Abstract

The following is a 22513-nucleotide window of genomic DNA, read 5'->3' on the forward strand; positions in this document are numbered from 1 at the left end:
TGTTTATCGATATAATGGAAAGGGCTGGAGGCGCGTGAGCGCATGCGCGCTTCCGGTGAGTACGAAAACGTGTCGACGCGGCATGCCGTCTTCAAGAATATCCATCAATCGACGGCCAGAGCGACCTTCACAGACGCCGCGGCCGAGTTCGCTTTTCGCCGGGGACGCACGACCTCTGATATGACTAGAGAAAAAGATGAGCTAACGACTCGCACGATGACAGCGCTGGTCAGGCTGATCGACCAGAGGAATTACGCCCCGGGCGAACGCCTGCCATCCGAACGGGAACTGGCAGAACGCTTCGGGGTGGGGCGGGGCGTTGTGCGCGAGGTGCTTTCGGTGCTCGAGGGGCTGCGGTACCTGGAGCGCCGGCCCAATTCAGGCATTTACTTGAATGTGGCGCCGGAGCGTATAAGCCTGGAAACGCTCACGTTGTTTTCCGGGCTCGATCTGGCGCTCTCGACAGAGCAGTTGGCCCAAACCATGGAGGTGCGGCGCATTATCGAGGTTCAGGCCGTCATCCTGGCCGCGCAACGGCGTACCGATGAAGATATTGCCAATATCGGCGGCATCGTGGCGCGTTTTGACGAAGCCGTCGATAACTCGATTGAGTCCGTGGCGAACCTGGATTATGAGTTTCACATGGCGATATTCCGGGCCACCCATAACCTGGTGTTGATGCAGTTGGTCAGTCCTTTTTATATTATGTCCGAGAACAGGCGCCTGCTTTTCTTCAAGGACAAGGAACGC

Change with time in the amount of dolomite in post-Jurassic deep marine sediments was tabulated using 844 Deep Sea Drilling Project samples that contain 5% or more dolomite and could be suitably dated. Superimposed on an overall decrease since Early Cretaceous time are two maxima in the Cretaceous, a maximum at the Paleocene/Eocene transition, and a maximum in the Neogene. Frequency trends in the Atlantic and Indo-Pacific are similar overall but differ in detail. Mediterranean and Red Sea data are Neogene and peak in the mid-Miocene and late Miocene to early Pliocene, respectively. Data from the Gulf-Caribbean are largely Neogene and suggest deepening since early Cenozoic time. The general similarity of the patterns in the Atlantic and Indo-Pacific, supported by data from the smaller basins, suggests that the frequency of occurrence of dolomite in deep marine sediments may be related to a common global cause, possibly the flooding and draining of shallow shelves and small ocean basins consequent upon eustatic sea-level changes.

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